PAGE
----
A Philosophical and Idea-Historical Examination of the Cultivation of the Self in Kiyozawa Manshi (2 August 2022 Tuesday)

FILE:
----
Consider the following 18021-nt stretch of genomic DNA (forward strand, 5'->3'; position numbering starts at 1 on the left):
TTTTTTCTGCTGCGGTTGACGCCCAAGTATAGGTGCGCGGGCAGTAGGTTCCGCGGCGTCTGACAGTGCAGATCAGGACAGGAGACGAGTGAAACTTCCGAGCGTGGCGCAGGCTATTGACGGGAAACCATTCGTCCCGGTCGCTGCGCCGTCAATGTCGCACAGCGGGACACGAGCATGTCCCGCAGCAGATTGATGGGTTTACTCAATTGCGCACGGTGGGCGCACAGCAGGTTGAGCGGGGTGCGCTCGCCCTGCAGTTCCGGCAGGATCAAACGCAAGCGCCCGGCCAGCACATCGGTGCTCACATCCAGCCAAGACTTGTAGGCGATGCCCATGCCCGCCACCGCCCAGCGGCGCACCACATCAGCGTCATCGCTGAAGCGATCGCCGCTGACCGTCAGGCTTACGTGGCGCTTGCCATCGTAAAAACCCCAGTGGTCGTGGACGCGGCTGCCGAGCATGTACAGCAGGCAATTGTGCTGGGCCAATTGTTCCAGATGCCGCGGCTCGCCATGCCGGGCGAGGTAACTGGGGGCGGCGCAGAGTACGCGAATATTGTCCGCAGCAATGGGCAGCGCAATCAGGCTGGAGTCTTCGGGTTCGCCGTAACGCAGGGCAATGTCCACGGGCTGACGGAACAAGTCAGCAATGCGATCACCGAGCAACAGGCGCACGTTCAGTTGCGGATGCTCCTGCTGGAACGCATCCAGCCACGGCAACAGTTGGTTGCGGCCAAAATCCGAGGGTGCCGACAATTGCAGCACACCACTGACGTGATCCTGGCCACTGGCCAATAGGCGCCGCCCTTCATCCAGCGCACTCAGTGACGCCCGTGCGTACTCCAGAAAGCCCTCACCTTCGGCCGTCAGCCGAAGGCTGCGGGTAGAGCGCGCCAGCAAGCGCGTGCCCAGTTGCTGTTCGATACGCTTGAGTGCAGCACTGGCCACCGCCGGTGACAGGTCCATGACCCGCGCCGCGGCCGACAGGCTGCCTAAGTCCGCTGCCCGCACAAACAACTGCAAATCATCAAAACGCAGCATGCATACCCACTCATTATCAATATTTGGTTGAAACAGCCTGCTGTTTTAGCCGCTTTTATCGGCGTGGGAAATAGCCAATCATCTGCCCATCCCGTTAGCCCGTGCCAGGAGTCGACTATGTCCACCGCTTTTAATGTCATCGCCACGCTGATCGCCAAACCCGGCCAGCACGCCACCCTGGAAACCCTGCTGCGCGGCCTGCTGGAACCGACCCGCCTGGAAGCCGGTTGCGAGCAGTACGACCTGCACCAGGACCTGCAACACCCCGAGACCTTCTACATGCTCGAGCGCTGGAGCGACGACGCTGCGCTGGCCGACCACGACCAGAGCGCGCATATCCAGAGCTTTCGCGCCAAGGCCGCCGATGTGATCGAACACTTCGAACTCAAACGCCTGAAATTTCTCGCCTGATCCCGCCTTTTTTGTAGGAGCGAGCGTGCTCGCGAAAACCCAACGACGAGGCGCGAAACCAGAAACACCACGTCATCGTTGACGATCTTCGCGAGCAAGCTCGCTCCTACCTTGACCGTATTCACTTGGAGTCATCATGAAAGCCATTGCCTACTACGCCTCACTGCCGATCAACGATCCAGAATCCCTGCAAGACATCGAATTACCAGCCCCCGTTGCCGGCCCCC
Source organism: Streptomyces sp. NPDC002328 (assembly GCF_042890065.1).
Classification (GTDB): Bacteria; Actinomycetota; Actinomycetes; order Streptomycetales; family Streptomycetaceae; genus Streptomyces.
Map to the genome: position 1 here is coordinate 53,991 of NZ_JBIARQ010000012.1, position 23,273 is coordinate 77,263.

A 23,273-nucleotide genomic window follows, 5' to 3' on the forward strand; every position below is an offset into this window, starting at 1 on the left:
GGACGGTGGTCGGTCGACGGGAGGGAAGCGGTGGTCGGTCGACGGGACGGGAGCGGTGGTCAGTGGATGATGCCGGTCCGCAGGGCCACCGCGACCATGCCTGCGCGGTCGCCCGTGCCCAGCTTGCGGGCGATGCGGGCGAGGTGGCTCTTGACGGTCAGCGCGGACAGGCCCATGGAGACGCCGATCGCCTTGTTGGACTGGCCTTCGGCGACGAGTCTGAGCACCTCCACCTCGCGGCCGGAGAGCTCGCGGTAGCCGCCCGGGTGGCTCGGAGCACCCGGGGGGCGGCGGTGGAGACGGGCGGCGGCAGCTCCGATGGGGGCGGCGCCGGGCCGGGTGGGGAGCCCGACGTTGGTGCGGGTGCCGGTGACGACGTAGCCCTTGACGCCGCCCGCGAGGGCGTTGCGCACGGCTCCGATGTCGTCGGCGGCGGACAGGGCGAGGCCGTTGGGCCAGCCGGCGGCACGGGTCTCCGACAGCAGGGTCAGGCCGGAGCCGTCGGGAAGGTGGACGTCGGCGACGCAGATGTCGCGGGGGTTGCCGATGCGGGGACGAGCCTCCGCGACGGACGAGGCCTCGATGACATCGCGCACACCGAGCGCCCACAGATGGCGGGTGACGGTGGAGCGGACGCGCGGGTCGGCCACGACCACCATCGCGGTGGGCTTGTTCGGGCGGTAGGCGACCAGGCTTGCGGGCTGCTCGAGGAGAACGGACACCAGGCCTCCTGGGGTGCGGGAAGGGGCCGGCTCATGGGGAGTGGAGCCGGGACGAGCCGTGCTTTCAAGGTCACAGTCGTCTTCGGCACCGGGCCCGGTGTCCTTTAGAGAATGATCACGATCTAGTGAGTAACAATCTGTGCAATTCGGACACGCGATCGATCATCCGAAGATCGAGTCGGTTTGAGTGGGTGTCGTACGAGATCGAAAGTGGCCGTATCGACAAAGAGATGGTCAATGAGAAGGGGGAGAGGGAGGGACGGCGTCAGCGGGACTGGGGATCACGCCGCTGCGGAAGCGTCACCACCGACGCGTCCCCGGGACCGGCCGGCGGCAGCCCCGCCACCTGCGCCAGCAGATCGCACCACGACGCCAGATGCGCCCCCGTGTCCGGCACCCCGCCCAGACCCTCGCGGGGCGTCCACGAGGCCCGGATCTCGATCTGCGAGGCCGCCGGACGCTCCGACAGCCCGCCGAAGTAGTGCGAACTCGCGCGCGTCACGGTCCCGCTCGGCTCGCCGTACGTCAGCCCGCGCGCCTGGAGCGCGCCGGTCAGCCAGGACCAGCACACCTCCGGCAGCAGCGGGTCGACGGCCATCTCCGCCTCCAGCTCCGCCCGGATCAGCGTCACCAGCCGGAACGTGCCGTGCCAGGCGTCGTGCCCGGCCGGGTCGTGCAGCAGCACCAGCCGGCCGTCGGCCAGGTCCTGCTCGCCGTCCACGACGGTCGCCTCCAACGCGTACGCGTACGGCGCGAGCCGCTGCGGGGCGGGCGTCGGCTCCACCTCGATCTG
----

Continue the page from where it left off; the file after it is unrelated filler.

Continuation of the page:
"This dissertation identifies and situates in their idea-historical context the various modes of self-cultivation encountered in the oeuvre of the Shin (浄土真宗) Buddhist philosopher Kiyozawa Manshi 清沢満之 (1863-1903) and examines philosophically the systematic role they play in his answer to the question of the self. In the first part, I reconstruct the development of Kiyozawa’s practical philosophy of self-cultivation from his earlier to his later writings. After distinguishing a Western philosophical, Buddhist, and Confucian mode of self-cultivation – each of which fulfils its own specific role in Kiyozawa’s practical philosophy – I consider whether they are ultimately congruent with one another. As they are, the three modes are incompatible: Epictetus, the Western philosopher Kiyozawa values most, accepts the existence of the soul, while Buddhism denies it. I argue that Confucianism offers Kiyozawa a much-needed middle path between the two, and that it is precisely the dialectical tension among the three modes that allow them to remain in balance. Since Kiyozawa in his later writings establishes a clear link between self-cultivation and freedom, the thread that runs through the chapters of the first part to tie them together is an investigation into the development of what I describe as Kiyozawa’s ‘liberalism.’ The second part offers an examination of Kiyozawa’s metaphysics and logic, without which a systematic interpretation of Kiyozawa’s practical philosophy cannot be said to be complete. I there demonstrate that Kiyozawa in his early and middle to later works not only answers the question of the self in two mutually-exclusive ways, but also unfolds two antithetical visions of universal development. Finally, I consider the relationship between the so-called ‘fundamental contradiction’ and Kiyozawa’s practical philosophy, arguing that the fundamental contradiction can function as the basis for the interpretation of Kiyozawa as an existentialist."

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